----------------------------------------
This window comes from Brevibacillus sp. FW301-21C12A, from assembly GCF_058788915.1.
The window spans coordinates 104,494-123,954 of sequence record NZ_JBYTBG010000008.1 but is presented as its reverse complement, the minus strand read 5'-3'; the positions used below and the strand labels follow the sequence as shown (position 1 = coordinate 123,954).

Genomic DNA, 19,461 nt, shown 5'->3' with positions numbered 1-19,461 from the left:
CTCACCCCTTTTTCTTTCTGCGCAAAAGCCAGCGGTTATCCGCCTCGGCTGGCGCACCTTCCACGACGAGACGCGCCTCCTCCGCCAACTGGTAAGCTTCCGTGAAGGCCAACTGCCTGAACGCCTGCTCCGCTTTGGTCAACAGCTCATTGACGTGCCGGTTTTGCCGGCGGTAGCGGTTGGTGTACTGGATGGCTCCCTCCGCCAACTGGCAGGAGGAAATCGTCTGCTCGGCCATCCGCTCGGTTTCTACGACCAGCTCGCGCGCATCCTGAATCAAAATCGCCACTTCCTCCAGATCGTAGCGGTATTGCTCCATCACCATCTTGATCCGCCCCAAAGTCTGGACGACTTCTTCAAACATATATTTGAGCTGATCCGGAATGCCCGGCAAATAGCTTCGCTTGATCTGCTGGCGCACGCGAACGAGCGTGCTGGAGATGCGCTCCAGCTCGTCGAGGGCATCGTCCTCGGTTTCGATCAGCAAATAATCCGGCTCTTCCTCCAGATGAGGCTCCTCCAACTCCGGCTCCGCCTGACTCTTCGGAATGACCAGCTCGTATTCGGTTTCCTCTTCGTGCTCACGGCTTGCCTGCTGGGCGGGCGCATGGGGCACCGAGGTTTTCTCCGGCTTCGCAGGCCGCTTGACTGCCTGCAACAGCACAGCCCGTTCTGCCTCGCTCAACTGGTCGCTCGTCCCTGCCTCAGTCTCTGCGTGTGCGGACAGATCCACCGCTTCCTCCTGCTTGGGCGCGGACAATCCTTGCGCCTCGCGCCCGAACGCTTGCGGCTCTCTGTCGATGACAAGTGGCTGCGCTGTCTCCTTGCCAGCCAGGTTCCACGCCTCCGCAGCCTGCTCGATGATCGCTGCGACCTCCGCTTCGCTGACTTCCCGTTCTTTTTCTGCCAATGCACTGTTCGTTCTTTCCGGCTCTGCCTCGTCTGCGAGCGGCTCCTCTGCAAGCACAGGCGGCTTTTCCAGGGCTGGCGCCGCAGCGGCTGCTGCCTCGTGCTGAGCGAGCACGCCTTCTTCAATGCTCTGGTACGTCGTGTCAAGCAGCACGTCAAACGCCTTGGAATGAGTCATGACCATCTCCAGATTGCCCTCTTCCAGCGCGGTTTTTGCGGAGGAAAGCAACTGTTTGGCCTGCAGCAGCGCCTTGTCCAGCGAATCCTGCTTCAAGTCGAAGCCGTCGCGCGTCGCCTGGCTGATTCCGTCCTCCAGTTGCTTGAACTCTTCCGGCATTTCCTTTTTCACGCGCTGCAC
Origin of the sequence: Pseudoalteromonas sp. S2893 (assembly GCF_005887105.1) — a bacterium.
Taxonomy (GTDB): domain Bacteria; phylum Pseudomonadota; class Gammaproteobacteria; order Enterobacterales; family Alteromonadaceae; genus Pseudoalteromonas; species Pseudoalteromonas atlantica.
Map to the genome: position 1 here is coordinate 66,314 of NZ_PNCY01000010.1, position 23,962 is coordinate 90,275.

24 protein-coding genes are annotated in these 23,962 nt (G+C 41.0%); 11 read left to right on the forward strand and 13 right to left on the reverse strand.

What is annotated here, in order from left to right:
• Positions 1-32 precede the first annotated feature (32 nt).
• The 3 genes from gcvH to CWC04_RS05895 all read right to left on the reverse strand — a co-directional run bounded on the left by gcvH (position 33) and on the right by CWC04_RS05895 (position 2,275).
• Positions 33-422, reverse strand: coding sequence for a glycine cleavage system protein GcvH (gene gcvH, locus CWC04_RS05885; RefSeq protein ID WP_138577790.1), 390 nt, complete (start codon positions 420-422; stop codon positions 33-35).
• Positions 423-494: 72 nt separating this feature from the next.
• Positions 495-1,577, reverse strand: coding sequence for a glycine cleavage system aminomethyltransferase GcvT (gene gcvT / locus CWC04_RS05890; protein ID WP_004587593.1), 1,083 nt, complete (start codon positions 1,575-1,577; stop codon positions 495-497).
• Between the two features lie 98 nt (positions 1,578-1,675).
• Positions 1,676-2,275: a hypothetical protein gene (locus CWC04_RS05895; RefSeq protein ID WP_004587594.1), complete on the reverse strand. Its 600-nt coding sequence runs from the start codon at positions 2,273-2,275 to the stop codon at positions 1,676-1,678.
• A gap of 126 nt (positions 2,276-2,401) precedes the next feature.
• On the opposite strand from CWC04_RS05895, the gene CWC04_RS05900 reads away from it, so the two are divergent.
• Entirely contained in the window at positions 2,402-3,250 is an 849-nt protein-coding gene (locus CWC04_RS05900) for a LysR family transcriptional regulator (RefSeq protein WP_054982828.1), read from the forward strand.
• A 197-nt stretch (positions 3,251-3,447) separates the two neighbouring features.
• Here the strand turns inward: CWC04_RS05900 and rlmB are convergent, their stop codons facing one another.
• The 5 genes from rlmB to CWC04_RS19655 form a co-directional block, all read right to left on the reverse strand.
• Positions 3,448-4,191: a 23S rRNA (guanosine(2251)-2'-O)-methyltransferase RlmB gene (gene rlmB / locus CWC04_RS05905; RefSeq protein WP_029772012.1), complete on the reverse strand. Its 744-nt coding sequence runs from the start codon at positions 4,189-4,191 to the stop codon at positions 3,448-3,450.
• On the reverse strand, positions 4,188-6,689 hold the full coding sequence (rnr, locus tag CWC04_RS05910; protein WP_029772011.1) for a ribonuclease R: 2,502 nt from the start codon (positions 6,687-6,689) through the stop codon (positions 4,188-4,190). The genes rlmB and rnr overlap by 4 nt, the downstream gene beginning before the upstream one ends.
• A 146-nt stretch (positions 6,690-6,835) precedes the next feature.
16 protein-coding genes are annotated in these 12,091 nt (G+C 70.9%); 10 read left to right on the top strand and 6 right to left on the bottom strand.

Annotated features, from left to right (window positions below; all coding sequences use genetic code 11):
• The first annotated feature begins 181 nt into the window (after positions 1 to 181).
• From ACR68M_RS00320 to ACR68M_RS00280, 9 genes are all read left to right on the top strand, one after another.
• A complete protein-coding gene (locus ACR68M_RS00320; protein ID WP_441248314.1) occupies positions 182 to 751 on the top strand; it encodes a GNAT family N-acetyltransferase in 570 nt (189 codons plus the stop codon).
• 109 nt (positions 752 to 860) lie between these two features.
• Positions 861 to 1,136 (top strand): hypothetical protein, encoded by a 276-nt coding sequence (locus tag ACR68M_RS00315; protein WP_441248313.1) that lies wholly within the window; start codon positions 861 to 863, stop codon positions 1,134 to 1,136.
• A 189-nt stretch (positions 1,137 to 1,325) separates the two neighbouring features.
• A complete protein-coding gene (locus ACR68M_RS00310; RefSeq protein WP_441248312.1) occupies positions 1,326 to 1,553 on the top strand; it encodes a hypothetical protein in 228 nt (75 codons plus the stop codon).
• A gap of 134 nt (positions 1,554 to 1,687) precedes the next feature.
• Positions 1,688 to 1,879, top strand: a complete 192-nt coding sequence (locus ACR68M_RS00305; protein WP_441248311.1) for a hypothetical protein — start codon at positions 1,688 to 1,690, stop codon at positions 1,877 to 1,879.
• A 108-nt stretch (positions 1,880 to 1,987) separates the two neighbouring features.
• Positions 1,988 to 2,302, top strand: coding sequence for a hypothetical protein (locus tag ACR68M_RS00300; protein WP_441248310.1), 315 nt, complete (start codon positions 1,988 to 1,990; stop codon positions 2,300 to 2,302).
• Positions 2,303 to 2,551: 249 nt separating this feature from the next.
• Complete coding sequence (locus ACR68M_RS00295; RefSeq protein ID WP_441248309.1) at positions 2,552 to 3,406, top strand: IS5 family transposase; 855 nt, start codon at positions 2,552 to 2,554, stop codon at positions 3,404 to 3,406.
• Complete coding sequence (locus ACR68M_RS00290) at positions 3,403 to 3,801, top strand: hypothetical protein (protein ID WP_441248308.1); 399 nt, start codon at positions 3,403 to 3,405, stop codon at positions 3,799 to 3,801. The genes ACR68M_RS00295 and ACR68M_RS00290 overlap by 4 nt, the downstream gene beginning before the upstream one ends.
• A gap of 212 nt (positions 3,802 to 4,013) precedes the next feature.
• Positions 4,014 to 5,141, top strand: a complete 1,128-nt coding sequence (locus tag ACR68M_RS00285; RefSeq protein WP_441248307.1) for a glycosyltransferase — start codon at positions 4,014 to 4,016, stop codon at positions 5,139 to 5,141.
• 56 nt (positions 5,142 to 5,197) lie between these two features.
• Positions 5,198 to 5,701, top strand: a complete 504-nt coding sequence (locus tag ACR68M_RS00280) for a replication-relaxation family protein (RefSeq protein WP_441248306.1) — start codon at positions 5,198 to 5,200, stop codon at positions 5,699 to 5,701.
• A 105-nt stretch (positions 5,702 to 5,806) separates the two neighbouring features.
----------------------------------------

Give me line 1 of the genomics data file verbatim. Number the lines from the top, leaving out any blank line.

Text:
This window comes from Brevibacillus sp. FW301-21C12A, from assembly GCF_058788915.1.